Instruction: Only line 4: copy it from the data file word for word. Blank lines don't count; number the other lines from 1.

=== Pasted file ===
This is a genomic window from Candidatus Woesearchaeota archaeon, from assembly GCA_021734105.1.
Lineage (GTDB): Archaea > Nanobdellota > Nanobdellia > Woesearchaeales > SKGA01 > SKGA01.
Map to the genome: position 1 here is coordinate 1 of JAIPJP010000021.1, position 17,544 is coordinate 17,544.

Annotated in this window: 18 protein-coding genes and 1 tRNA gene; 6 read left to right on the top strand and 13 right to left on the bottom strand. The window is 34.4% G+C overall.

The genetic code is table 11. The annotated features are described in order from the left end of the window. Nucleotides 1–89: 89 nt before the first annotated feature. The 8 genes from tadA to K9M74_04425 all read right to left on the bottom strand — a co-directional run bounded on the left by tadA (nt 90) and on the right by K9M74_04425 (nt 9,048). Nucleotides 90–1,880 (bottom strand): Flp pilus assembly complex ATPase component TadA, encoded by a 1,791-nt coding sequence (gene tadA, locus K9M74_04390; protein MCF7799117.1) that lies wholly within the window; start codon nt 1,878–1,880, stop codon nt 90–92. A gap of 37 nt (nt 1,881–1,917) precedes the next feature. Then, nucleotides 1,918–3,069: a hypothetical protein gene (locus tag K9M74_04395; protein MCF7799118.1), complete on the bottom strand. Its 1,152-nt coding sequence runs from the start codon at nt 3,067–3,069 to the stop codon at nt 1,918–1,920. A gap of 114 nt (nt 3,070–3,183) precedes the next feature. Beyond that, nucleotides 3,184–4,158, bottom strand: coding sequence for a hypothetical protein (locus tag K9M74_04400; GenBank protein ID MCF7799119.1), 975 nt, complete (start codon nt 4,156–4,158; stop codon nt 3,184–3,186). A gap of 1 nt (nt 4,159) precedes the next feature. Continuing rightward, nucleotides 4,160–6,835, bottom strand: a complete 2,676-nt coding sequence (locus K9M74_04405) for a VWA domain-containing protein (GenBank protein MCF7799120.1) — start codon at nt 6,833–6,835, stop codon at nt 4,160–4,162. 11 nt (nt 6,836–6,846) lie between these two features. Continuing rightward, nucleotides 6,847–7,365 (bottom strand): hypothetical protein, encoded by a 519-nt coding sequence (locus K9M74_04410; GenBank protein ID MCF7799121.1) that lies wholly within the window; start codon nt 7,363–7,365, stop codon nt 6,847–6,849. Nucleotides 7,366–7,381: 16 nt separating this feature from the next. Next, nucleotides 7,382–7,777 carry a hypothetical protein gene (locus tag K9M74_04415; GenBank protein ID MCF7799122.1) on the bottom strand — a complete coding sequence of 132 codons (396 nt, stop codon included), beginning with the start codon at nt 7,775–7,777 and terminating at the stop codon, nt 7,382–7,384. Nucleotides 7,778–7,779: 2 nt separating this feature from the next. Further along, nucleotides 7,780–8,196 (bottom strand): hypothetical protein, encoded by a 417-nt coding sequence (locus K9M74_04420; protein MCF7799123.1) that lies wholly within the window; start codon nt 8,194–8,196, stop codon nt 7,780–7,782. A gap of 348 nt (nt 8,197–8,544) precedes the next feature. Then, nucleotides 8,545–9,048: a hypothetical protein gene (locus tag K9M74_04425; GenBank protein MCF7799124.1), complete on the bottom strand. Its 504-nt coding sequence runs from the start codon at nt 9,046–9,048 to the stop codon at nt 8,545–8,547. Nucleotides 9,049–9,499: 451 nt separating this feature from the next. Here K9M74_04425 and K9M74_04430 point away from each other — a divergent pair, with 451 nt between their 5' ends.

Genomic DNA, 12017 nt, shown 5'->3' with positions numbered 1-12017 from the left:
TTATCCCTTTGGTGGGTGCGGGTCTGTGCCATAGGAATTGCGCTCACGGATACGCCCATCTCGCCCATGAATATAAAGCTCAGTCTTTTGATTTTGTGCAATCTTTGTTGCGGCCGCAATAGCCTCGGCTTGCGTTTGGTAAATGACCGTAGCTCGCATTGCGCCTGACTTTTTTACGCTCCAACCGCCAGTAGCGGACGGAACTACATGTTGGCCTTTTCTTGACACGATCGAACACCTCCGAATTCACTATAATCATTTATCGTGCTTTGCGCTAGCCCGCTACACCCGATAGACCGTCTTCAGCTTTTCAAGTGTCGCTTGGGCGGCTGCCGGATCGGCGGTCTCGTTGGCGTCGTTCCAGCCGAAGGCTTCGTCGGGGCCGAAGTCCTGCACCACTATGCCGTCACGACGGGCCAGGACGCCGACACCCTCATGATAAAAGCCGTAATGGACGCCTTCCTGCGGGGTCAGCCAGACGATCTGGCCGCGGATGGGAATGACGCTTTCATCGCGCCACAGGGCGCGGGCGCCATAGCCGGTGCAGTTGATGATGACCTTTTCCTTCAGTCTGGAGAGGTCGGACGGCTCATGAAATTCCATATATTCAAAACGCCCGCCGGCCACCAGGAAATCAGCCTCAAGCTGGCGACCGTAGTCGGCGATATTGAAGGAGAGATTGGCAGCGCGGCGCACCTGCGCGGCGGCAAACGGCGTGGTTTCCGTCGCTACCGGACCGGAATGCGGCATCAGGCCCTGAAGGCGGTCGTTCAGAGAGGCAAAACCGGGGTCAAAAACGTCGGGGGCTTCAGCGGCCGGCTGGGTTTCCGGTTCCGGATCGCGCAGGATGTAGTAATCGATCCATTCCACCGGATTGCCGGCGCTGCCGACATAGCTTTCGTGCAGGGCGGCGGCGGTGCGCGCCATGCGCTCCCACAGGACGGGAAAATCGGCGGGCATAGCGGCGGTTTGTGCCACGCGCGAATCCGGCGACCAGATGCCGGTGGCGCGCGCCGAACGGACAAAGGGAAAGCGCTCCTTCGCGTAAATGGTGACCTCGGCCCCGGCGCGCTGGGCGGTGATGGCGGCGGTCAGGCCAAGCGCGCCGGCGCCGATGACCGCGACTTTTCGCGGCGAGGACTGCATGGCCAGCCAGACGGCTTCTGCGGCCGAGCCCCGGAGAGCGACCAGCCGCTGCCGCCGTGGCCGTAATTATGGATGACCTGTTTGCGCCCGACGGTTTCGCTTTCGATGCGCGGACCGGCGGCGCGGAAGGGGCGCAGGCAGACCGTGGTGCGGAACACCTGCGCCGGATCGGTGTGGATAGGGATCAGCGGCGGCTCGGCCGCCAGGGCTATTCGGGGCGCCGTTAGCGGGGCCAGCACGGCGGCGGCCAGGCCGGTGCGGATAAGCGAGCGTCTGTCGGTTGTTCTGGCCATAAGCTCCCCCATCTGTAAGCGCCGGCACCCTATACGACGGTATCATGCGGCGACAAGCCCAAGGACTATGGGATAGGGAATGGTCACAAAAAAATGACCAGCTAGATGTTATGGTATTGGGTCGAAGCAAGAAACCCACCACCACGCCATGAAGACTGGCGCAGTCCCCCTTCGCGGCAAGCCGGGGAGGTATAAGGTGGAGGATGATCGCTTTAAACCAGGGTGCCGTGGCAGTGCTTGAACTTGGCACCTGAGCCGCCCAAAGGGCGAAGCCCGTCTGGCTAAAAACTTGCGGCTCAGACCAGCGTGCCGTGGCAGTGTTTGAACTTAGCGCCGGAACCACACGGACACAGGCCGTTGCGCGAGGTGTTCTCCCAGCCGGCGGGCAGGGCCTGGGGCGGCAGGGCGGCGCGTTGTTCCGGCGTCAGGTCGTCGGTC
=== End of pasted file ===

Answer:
Annotated in this window: 18 protein-coding genes and 1 tRNA gene; 6 read left to right on the top strand and 13 right to left on the bottom strand. The window is 34.4% G+C overall.